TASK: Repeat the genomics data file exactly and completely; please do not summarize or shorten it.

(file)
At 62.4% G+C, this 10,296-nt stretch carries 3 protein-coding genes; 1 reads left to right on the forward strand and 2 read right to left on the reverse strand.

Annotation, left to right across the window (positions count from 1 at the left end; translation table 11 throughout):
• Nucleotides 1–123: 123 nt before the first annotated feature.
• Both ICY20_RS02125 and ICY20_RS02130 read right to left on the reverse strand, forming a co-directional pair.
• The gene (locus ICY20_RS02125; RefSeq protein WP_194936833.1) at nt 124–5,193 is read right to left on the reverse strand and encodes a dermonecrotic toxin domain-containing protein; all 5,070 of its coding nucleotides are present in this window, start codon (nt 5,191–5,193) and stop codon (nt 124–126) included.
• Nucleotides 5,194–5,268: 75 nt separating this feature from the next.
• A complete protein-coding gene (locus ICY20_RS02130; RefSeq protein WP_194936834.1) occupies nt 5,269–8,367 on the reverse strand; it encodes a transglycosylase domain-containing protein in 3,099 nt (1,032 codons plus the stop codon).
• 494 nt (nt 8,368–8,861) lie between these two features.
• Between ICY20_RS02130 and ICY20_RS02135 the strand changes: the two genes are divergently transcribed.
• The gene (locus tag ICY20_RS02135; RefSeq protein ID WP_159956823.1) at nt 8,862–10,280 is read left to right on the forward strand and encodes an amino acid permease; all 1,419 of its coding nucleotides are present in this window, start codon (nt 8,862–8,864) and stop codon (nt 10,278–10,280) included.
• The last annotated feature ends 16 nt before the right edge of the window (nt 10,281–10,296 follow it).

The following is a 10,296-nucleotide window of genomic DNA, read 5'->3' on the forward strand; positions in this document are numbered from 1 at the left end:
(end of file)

At 62.4% G+C, this 10,296-nt stretch carries 3 protein-coding genes; 1 reads left to right on the forward strand and 2 read right to left on the reverse strand.

Annotation, left to right across the window (positions count from 1 at the left end; translation table 11 throughout):
• Nucleotides 1–123: 123 nt before the first annotated feature.
• Both ICY20_RS02125 and ICY20_RS02130 read right to left on the reverse strand, forming a co-directional pair.
• The gene (locus ICY20_RS02125; RefSeq protein WP_194936833.1) at nt 124–5,193 is read right to left on the reverse strand and encodes a dermonecrotic toxin domain-containing protein; all 5,070 of its coding nucleotides are present in this window, start codon (nt 5,191–5,193) and stop codon (nt 124–126) included.
• Nucleotides 5,194–5,268: 75 nt separating this feature from the next.
• A complete protein-coding gene (locus ICY20_RS02130; RefSeq protein WP_194936834.1) occupies nt 5,269–8,367 on the reverse strand; it encodes a transglycosylase domain-containing protein in 3,099 nt (1,032 codons plus the stop codon).
• 494 nt (nt 8,368–8,861) lie between these two features.
• Between ICY20_RS02130 and ICY20_RS02135 the strand changes: the two genes are divergently transcribed.
• The gene (locus tag ICY20_RS02135; RefSeq protein ID WP_159956823.1) at nt 8,862–10,280 is read left to right on the forward strand and encodes an amino acid permease; all 1,419 of its coding nucleotides are present in this window, start codon (nt 8,862–8,864) and stop codon (nt 10,278–10,280) included.
• The last annotated feature ends 16 nt before the right edge of the window (nt 10,281–10,296 follow it).

The following is a 10,296-nucleotide window of genomic DNA, read 5'->3' on the forward strand; positions in this document are numbered from 1 at the left end: